Room

I hadn’t even heard of this book until the film adaption came out last year. “Room” by Emma Donoghue was actually released some years beforehand. I had heard about the Fritzl Case; the horrific story of an Austrian man who locked his daughter in his basement for over 20 years which was the inspiration for this book. I borrowed a copy from my bestie and we decided we’d watch the film after we’d both finished the book.

“Room” is written from the perspective of Jack, a five year old boy who has lived his entire life in a single room with his Ma. His Ma was kidnapped by a man called Old Nick, and has been locked in the room for 7 years. Jack is the result of Old Nick’s repeated rape of Ma. In order to try to give Jack as normal a life as possible, Ma lets Jack believe that there is nothing outside the room, that the room is the entire world, and everything on TV is make believe. However, Jack’s world is turned upside down when Ma plans for their escape.

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Donoghue is a very evocative writer. She does a great job of both capturing the innocence and unique perspective of a five year old, as well as the sinister and gritty theme of the book overall. She is particularly skilled at hinting at things that adults would pick up but the protagonist Jack can see but can’t understand. Although this is a book that is mostly about character development rather than plot, it’s paced well and has a really good sense of tension. Stylistically, the focus on the minutiae of daily life together with the naivete of the narrator is very clever.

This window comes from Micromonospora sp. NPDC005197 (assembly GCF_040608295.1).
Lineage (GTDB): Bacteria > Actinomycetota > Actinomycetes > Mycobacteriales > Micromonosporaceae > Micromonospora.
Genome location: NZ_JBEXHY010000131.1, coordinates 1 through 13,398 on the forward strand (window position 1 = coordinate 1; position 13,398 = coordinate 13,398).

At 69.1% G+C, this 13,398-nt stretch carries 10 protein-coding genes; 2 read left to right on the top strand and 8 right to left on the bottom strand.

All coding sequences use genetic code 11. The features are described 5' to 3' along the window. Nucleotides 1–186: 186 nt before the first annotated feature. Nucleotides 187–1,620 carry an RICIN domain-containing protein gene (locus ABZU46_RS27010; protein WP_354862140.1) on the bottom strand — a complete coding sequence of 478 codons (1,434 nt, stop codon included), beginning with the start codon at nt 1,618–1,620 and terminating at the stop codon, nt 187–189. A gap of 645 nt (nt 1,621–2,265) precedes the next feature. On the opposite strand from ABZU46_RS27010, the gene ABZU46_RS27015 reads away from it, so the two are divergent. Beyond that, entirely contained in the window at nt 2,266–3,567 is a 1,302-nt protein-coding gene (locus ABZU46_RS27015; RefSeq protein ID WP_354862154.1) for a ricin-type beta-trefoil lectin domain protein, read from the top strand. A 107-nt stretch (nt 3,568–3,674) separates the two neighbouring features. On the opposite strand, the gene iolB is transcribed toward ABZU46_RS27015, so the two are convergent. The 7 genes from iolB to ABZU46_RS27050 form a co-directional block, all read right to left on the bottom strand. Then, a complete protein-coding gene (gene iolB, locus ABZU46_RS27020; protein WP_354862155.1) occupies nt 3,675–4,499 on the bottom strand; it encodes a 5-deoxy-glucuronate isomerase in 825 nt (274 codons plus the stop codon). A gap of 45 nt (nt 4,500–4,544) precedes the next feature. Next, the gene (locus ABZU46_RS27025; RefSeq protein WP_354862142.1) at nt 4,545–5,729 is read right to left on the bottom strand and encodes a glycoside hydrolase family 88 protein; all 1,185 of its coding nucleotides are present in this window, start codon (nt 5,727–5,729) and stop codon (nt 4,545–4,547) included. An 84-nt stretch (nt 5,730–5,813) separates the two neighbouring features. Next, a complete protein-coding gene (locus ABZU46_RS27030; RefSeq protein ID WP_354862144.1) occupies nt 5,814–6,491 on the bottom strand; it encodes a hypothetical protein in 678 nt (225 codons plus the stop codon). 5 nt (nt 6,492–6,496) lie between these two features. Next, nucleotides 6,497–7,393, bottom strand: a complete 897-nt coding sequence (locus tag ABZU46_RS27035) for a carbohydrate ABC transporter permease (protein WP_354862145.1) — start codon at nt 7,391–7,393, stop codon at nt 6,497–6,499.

I think this is a book that you only need to read once. The subject-matter is pretty intense and the story is very self-contained. This is probably deliberately done by the author, but the world in the book is so small that at times it feels quite suffocating. While this helps set the mood and build empathy, like “Trainspotter” or “A Clockwork Orange”, the novelty of the storytelling method can wear off. Now to see how the film holds up!

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Filed under Book Reviews, General Fiction

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